Born in 1926 in Austria, Ingeborg Bachmann was a poet and novelist who became one of the most important writers to emerge from post war Germany. She is perhaps best known for two collections of haunting poetry, Borrowed Time and Invocation of the Great Bear. An ardent anti-fascist who hated it when Hitler’s troops marched into her home town, her war diaries were published in later life and showed her influences from the likes of Baudelaire and Mann.
Bachmann was brought up in Klagenfurt before going to Innsbruck University. She studied a number of subjects including philosophy, law and psychology, earning a doctorate from Vienna University in 1949. In the early days after her graduation, Bachmann worked as a scriptwriter while she toiled in her spare time to further her literary career. At Rot-Weis-Rot, a radio station, she was able to earn a comfortable living and managed to get her first scripts performed.
Her career was given a boost when she met literary impresario Hans Weigel who in turn gave her access to Gruppe 47, the most influential literary group in Germany at the time. The ethos behind Gruppe 47 was to help establish young authors and poets. At its heart lay the desire to teach the German public more about democracy after the inevitable demise of Hitler and his Nazi regime. The group met only twice a year, had its own award, and you could only attend if you were invited by another member.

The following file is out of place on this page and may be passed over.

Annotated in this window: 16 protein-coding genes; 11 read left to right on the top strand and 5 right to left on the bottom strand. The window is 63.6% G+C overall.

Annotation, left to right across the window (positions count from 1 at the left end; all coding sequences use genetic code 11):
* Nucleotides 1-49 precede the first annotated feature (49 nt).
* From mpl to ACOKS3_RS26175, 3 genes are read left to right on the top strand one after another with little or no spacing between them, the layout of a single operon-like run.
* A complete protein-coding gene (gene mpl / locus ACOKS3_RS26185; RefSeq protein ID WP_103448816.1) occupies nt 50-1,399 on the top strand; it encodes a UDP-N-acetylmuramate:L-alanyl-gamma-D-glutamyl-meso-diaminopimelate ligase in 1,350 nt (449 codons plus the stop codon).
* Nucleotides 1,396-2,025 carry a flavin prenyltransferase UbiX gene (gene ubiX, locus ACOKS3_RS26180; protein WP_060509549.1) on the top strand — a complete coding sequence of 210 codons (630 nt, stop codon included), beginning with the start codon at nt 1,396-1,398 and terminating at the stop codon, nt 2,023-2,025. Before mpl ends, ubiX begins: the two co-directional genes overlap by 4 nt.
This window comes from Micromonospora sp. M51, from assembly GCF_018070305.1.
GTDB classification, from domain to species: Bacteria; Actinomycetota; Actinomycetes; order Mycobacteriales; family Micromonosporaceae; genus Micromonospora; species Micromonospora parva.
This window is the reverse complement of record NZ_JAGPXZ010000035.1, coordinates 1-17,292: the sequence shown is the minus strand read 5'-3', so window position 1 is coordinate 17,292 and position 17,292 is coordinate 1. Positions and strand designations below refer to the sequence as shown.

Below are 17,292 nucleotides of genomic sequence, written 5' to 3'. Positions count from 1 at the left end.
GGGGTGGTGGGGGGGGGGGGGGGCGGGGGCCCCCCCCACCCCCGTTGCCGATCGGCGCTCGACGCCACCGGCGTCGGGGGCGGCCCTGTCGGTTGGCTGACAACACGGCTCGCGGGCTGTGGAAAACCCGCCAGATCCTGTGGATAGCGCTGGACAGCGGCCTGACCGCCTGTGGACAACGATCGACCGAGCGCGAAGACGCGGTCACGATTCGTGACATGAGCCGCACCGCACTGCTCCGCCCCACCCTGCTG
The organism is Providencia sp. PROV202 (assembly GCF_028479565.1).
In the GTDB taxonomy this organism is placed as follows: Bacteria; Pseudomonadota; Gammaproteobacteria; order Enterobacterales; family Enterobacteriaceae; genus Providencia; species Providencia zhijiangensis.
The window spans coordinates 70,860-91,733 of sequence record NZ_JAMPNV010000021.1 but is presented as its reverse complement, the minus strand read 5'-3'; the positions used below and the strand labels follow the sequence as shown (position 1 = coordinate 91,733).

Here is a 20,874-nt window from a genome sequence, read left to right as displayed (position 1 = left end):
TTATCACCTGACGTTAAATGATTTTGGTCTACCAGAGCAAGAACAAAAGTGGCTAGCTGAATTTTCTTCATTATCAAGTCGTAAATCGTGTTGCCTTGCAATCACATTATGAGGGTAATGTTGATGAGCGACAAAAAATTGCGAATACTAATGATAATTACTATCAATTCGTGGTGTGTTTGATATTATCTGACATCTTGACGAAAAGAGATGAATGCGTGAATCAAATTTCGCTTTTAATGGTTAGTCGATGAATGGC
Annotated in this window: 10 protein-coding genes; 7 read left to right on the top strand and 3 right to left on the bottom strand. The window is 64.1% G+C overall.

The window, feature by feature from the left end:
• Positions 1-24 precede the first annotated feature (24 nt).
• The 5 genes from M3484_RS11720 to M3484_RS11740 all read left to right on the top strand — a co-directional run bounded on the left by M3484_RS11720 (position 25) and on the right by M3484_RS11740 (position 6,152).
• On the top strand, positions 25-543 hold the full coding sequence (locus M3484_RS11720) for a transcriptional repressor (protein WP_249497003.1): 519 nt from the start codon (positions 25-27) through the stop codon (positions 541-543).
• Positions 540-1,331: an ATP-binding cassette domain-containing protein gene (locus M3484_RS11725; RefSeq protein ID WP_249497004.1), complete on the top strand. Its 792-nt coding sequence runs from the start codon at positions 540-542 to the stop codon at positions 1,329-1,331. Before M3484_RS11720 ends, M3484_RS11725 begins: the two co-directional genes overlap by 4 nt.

One of her most productive periods was from 1953 when she moved to Italy and worked diligently on her poetry and co-wrote an opera libretti with Hans Henze which received many plaudits and awards. Her first work published that year was Borrowed Time which dwelled on the darker side of progress and won her the coveted Gruppe 47 literary prize.
Bachmann gained considerable celebrity with the German media and in 1956 published her second major work of the decade with Invocation of the Great Bear which presented a more sober face to the world. In it we can see the influence of such literary and philosophical greats such as Heidegger and Wittgenstein. One of her final poems was written in 1963 and was called No Delicacies and marked a move away from poetry as an expressive form for her.
Instead, she began to write more short stories, scripts and works for opera, and in 1964 she won the prestigious Georg Büchner Prize. During her later years she developed a drug habit, becoming addicted to barbiturates which may have contributed to her death in 1973. Two years previously she had written her first novel Malina which was originally going to be part of a trilogy but was left unfinished.
In September of ’73 a lighted cigarette caused a fire in her flat and she was taken to hospital and experienced severe withdrawal from her drug habit. She died shortly afterwards, at the age of only 47. Bachmann was buried in the cemetery of her home town Klagenfurt.